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Following the latest government announcement concerning the current Covid-19 pandemic the Society headquarters at Mansion House has now closed.

Where possible emails will be monitored, any urgent enquiries should be forwarded to

Membership applications will be put on hold until further notice.

Our "identify that insect" service will continue, but our Director of Science cannot accept any physical samples to inspect during this time.

Our Librarian will not have access to our collections from home, but will be happy to try and locate references available to download from the internet.

All events and meetings have been cancelled until further notice

We hope that everyone stays well and we hope that normal business can resume soon for everyone, thank you for your understanding during this difficult time that the world finds itself in.

Kirsty Whiteford - Registrar

Professor Bert Hölldobler

Professor Bert Holldobler
Honorary Fellow
Date of fellowship 2014

Professor Bert Hölldobler is a sociobiologist and evolutionary biologist who studies evolution and social organization in ants. He is the author of several books, including The Ants, for which he and his co-author, E. O. Wilson Hon FRES received the Pulitzer Prize for non-fiction writing in 1991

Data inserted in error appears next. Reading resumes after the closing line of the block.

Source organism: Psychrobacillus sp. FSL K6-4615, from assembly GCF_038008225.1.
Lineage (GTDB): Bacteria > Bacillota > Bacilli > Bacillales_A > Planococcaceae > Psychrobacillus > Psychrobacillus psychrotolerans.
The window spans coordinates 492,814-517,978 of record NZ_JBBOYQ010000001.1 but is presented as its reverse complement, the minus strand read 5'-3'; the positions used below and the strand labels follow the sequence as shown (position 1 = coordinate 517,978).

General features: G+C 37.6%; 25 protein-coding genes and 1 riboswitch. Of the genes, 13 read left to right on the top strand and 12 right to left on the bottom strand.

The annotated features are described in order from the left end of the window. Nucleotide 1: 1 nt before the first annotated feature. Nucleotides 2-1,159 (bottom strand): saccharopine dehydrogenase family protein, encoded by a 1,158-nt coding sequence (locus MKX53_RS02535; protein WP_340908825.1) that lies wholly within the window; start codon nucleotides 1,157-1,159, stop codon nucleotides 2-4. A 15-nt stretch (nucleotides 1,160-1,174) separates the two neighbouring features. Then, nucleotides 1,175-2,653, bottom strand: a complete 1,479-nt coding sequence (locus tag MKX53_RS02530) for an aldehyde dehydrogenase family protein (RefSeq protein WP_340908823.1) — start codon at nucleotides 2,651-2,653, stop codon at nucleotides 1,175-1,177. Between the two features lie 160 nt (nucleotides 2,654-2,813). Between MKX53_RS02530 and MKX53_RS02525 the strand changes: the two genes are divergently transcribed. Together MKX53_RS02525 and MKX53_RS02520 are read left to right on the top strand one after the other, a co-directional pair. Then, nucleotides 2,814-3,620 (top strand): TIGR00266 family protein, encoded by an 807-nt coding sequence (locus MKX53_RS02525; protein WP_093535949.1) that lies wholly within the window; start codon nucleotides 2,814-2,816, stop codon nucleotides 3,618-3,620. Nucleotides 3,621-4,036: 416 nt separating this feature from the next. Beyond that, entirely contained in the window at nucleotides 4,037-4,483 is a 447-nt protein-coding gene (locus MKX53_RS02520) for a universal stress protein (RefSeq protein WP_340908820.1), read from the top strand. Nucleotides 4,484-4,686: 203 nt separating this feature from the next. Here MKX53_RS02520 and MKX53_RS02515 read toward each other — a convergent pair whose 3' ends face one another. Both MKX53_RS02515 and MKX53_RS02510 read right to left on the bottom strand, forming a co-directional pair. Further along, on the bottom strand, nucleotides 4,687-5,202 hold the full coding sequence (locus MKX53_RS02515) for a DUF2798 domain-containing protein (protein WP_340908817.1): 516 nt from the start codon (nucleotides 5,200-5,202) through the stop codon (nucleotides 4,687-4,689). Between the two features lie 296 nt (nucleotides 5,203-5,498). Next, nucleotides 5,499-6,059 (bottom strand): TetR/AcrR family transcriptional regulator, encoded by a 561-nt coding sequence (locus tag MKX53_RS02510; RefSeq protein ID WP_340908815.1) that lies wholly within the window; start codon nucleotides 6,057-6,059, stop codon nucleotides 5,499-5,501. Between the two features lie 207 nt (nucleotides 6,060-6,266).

Professor Hölldobler studied biology and chemistry at the University of Würzburg. His doctoral thesis was on the social behavior of the male carpenter ant and their role in the organization of carpenter ant societies. He was named Professor of Zoology at the University of Frankfurt in 1971. From 1973 to 1990 he was Professor of Biology and Alexander Agassiz Professor  at Harvard University in Cambridge, Massachusetts. In 1989 he returned to his native Germany to accept the chair of behavioral physiology and sociobiology at the Theodor-Boveri-Institute of the University of Würzburg. From 2002 to 2008 Hölldobler was an Andrew D. White Professor at Large at Cornell University in Ithaca, New York. Since his retirement in 2004 Hölldobler has worked as a research professor in the School of Life Sciences at Arizona State University in Tempe, Arizona. There he is one of the founders of the Social Insect Research Group (SIRG) and of the Center for Social Dynamics and Complexity.

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